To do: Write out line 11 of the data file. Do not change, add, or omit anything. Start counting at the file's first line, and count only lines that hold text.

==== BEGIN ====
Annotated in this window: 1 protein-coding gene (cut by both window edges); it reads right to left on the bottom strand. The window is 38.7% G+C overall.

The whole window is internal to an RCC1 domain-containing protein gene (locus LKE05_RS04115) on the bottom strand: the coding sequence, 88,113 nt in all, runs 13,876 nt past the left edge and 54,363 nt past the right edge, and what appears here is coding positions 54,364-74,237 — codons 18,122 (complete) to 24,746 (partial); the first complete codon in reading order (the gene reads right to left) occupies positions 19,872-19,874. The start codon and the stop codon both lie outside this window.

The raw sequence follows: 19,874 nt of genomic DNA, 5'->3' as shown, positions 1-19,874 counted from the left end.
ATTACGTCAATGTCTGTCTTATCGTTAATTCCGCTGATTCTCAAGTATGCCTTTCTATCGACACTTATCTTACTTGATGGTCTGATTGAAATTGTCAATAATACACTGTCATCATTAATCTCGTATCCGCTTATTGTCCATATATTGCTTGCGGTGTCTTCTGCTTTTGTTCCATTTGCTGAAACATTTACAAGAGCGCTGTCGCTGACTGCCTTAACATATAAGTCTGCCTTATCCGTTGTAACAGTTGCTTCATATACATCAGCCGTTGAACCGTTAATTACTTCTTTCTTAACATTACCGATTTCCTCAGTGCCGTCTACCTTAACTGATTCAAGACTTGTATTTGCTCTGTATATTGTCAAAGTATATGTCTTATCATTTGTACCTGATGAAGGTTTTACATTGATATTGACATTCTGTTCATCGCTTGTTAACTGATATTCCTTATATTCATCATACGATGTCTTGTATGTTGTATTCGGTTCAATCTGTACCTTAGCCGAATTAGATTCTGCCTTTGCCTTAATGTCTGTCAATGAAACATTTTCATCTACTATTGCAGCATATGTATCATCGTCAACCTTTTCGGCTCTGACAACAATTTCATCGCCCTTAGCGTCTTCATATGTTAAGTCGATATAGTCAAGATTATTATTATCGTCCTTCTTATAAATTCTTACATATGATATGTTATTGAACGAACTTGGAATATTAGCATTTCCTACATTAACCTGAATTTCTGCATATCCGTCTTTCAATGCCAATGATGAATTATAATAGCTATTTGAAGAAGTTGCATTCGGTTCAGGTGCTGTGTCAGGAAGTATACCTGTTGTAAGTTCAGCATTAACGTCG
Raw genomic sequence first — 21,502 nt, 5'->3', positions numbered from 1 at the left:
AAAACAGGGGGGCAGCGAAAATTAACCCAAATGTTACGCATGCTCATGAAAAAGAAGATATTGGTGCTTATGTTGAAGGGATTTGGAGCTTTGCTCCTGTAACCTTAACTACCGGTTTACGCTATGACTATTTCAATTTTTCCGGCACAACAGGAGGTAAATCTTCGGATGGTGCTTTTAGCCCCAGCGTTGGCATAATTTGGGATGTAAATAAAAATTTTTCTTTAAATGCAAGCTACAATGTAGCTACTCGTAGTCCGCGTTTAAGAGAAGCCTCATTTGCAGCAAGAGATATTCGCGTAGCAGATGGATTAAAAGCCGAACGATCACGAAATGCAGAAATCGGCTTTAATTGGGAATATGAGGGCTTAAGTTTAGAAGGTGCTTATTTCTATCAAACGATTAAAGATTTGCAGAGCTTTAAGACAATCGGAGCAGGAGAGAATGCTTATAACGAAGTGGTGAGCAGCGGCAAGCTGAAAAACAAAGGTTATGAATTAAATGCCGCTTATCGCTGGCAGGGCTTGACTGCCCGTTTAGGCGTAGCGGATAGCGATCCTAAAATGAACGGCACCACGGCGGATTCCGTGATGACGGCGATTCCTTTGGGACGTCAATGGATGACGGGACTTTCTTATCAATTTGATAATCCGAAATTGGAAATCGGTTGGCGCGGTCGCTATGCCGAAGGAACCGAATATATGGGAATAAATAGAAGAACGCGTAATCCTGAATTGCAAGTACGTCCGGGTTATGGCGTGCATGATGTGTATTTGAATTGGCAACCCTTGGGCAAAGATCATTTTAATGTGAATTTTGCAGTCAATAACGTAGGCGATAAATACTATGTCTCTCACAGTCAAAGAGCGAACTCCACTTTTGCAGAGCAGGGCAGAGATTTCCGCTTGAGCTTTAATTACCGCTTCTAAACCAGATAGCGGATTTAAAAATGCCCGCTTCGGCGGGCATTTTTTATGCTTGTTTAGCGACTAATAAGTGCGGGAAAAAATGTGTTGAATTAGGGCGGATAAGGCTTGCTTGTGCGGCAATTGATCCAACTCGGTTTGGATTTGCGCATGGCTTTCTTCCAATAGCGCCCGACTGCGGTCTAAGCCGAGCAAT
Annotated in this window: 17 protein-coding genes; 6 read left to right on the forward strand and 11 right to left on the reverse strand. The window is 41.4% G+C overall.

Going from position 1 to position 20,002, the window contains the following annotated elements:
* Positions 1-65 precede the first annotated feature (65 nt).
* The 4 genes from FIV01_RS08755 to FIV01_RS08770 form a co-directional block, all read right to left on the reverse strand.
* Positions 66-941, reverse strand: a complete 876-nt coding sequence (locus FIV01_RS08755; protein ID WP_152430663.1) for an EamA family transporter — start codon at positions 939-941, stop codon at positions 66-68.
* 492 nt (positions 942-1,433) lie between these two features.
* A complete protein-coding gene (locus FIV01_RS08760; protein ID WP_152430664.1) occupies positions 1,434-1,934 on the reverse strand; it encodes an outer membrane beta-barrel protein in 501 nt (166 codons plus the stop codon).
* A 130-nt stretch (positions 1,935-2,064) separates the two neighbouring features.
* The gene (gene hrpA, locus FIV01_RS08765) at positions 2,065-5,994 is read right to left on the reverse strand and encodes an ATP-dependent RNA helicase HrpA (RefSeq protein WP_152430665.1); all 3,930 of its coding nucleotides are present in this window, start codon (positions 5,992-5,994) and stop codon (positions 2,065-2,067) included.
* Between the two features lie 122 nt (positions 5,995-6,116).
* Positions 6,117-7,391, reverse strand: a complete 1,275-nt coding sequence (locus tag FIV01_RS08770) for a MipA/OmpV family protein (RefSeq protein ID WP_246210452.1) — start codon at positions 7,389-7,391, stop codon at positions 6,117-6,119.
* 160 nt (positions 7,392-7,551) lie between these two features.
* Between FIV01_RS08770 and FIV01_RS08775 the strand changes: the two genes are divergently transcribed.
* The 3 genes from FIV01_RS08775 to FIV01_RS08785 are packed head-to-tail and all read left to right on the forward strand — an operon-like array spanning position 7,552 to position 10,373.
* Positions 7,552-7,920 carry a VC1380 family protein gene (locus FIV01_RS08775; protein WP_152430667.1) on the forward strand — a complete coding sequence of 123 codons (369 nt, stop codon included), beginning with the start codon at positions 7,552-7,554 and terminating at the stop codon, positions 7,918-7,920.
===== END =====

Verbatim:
* Positions 66-941, reverse strand: a complete 876-nt coding sequence (locus FIV01_RS08755; protein ID WP_152430663.1) for an EamA family transporter — start codon at positions 939-941, stop codon at positions 66-68.